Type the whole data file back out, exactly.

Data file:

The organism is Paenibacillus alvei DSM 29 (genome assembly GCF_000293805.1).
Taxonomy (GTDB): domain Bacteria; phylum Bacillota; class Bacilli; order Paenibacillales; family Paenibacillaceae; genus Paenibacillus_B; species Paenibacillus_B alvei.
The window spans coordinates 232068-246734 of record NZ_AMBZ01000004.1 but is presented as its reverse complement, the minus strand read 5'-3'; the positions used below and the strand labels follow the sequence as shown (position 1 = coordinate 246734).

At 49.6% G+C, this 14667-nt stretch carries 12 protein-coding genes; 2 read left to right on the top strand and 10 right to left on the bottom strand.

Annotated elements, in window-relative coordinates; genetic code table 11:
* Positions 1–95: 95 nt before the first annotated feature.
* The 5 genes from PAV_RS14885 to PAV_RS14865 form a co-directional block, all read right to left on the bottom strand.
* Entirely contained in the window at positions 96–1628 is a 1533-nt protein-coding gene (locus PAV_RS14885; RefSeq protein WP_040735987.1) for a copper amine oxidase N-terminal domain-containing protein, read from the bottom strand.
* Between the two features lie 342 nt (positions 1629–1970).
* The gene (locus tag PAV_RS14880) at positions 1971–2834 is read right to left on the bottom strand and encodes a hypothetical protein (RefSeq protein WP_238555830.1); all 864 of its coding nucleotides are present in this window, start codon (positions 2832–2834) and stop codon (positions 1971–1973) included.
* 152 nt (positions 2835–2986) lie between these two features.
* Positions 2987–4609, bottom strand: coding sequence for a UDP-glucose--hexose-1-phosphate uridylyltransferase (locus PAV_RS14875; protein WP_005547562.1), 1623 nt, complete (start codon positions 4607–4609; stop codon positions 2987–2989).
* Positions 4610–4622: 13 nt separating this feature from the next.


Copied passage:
The organism is Paenibacillus alvei DSM 29 (genome assembly GCF_000293805.1).
Taxonomy (GTDB): domain Bacteria; phylum Bacillota; class Bacilli; order Paenibacillales; family Paenibacillaceae; genus Paenibacillus_B; species Paenibacillus_B alvei.
The window spans coordinates 232068-246734 of record NZ_AMBZ01000004.1 but is presented as its reverse complement, the minus strand read 5'-3'; the positions used below and the strand labels follow the sequence as shown (position 1 = coordinate 246734).

At 49.6% G+C, this 14667-nt stretch carries 12 protein-coding genes; 2 read left to right on the top strand and 10 right to left on the bottom strand.

Annotated elements, in window-relative coordinates; genetic code table 11:
* Positions 1–95: 95 nt before the first annotated feature.
* The 5 genes from PAV_RS14885 to PAV_RS14865 form a co-directional block, all read right to left on the bottom strand.
* Entirely contained in the window at positions 96–1628 is a 1533-nt protein-coding gene (locus PAV_RS14885; RefSeq protein WP_040735987.1) for a copper amine oxidase N-terminal domain-containing protein, read from the bottom strand.
* Between the two features lie 342 nt (positions 1629–1970).
* The gene (locus tag PAV_RS14880) at positions 1971–2834 is read right to left on the bottom strand and encodes a hypothetical protein (RefSeq protein WP_238555830.1); all 864 of its coding nucleotides are present in this window, start codon (positions 2832–2834) and stop codon (positions 1971–1973) included.
* 152 nt (positions 2835–2986) lie between these two features.
* Positions 2987–4609, bottom strand: coding sequence for a UDP-glucose--hexose-1-phosphate uridylyltransferase (locus PAV_RS14875; protein WP_005547562.1), 1623 nt, complete (start codon positions 4607–4609; stop codon positions 2987–2989).
* Positions 4610–4622: 13 nt separating this feature from the next.